There was a time, not so long ago, when we were bemoaning our country spilling at the seams with 1 billion people. Today that has become our biggest blessing. In fact that has become a single most important feature for almost all developing countries. 86% of the world population lives in these countries and they offer over 5bn consumers who need some product/services or several from less expensive to top end.
But what makes the markets singularly attractive is the fact that 80% of the under 25s live in developing countries. These are consumers with an appetite for new things, they are tech savvy and will add to already large work forces in these countries. In at least 100 countries, 15-29 year olds make up at least 40% of the population. India is unique in that one half billion Indians are under the age of 25 and 700mn are below 35. By 2015, there would be 550mn below 20 – twice the population of the US.
There is a huge potential for products and services for this segment. Companies would do well to understand these young consumers, their needs, attitudes, lifestyle, aspirations and activities. Further, this consumer segment is different in terms of their media habits and how they can be reached and engaged. Some of the promising categories for them are mobile phones, education, games, computer, fast foods, cafes, fashion, apparel, magazines and music and many others. In a survey, for MTV in 2004, Indian urban youth considers as the coolest things to have- the latest cell phone, perfumes and deodorants, car or bike keys, jewellery, credit card, Walkman and laptop.
One of the fastest growing categories in consumer goods is that of toiletries and cosmetics. Beauty pageants, Miss World contests and winning beauty queens contests are one quick road to success and fame. In some ways it signals a move from collectivism to individualism to enhance both occupational and social confidence. Equally important is to remember that these will soon become the core consumers (25-44years). These baby boomers will be driving the economic growth during the next decade. It is important to keep in mind that this generation is very different from the earlier group of core consumers. For one, they are tech savvy, which means that traditional ways of connecting with consumers will not work. Mobile phones, internet will become potent media for reaching them. A growing trend among them is choosing brands that resonate with their beliefs and attitudes.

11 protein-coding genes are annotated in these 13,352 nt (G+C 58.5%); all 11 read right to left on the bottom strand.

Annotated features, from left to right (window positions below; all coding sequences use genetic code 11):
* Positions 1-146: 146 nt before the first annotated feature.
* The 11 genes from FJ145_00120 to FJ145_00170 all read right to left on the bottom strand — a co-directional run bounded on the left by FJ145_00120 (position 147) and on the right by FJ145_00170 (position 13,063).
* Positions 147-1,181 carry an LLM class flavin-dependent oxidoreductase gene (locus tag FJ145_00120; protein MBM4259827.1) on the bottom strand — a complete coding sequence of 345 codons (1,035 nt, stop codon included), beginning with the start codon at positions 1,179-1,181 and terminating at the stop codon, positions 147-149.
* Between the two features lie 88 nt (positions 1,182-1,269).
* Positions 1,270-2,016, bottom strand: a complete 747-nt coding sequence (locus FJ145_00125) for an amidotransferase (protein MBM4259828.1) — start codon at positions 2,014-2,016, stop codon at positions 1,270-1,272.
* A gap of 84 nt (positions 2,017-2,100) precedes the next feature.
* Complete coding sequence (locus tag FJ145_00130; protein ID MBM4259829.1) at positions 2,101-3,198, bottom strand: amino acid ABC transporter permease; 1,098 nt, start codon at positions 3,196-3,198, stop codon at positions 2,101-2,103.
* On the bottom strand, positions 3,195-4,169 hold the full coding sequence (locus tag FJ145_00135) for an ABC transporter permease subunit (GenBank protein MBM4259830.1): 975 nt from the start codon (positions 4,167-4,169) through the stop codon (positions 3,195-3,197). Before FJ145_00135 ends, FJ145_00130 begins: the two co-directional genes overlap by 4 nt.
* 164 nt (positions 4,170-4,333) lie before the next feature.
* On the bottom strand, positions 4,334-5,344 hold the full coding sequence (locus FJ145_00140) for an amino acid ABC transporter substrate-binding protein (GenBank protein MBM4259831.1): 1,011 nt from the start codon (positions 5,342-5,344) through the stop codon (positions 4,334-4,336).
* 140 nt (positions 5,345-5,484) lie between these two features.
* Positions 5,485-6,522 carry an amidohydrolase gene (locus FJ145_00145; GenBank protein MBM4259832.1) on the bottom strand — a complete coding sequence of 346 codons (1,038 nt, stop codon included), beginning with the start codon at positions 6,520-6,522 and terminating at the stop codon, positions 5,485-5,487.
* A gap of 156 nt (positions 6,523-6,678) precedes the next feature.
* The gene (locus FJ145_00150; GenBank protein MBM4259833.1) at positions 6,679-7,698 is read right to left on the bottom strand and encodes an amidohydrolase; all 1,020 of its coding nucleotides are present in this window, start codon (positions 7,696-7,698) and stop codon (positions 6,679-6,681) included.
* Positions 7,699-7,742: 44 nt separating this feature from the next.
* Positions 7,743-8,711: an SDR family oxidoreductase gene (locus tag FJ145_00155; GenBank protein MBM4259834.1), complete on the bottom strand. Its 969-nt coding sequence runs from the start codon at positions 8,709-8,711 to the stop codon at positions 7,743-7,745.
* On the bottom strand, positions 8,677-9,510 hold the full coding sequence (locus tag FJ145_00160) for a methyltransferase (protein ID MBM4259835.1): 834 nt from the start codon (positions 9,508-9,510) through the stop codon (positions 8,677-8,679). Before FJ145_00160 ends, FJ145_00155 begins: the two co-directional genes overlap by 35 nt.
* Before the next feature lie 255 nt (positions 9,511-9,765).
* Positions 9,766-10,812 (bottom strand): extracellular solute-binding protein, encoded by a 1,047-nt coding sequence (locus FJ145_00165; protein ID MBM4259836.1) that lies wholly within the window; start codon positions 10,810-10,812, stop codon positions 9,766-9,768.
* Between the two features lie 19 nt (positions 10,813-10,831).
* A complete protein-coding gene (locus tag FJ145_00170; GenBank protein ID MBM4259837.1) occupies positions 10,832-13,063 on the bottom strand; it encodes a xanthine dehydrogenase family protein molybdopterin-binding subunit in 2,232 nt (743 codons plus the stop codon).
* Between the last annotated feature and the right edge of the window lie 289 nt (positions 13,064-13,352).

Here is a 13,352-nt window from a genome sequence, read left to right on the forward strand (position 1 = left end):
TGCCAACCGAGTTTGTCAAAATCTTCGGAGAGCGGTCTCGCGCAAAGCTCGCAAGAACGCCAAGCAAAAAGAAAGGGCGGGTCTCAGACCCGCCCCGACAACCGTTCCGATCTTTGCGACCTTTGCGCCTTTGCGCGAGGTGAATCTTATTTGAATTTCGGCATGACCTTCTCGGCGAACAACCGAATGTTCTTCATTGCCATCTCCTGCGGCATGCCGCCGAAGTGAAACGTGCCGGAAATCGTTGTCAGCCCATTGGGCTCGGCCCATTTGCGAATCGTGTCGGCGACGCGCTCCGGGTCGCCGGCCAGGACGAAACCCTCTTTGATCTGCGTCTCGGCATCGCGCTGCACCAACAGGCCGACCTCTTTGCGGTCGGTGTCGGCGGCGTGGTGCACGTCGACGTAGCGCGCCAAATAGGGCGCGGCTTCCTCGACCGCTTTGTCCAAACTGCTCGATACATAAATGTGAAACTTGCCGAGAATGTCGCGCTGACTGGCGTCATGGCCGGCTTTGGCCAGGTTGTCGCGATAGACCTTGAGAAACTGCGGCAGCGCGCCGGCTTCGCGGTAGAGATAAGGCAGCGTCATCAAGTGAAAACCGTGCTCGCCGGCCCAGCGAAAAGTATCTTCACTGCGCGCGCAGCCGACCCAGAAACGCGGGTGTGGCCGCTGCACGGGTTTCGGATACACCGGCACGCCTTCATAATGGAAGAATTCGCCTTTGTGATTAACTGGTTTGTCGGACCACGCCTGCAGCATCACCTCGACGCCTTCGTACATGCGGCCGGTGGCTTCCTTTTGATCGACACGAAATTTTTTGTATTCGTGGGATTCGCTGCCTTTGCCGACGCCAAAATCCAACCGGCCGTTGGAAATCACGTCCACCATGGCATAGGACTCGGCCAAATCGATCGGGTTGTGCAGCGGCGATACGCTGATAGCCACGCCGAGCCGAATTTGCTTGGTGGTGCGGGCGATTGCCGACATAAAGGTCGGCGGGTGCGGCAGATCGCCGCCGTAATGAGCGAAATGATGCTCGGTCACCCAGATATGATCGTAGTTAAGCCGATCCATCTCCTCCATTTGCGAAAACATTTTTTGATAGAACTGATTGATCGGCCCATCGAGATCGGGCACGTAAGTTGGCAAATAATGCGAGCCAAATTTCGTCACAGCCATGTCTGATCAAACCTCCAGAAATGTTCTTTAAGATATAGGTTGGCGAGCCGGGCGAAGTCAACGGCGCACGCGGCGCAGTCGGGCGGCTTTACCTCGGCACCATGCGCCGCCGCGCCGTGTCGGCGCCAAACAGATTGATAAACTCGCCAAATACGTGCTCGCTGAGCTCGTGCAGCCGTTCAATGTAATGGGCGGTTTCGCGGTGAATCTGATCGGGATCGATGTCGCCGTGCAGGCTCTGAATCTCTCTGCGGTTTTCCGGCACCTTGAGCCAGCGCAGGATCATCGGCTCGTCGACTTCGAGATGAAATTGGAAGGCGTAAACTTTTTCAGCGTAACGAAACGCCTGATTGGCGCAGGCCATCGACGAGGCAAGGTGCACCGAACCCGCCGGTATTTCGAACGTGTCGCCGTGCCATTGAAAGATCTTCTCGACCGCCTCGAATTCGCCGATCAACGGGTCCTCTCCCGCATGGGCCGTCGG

Indian youth, as youth elsewhere in Asia, hold what could be called ‘dual passports’, that is they are plugged into the global world while nurturing and enjoying their local identities. Today even the TV soaps are imported and adapted. In a survey conducted among 13-19 year olds, teens rated individualism, ambition and freedom higher than did 60 year olds, much in keeping with their counterparts from the developed world. However, often the motivations for using products are quite different. The famous example is that of the Walkman, while in the West it is used to protect privacy, in the East it keeps you from disturbing others.
This segment is in a sense at their most impressionable life-stage. Therefore it is important to understand the role of influencers and role models. Bollywood, cricket, and sport have spawned a whole host of icons that are used in advertising to the youth.
Education offers a huge potential for any marketer. There are more students than there are good schools and colleges. Most international colleges are opening branches in India to make education available to greater numbers, cheaper than what it would cost them to go abroad but more expensive than local institutions. E-learning centers, coaching classes are highly fragmented and offer a huge market potential for somebody who would consolidate the market.
The young women are going through a faster change than the boys, with rising literacy rates, aspirations to work, greater job opportunities with the rapid growth in the services sector – banking, IT industry, telecommunication, entertainment. They are becoming a potent consumer segment.
By 2050,however, there will be a ‘birth dearth’. Across the world, over 60s will outnumber children below the age of 15 for the first time. But till then companies would do well to drink at the fountain of youth.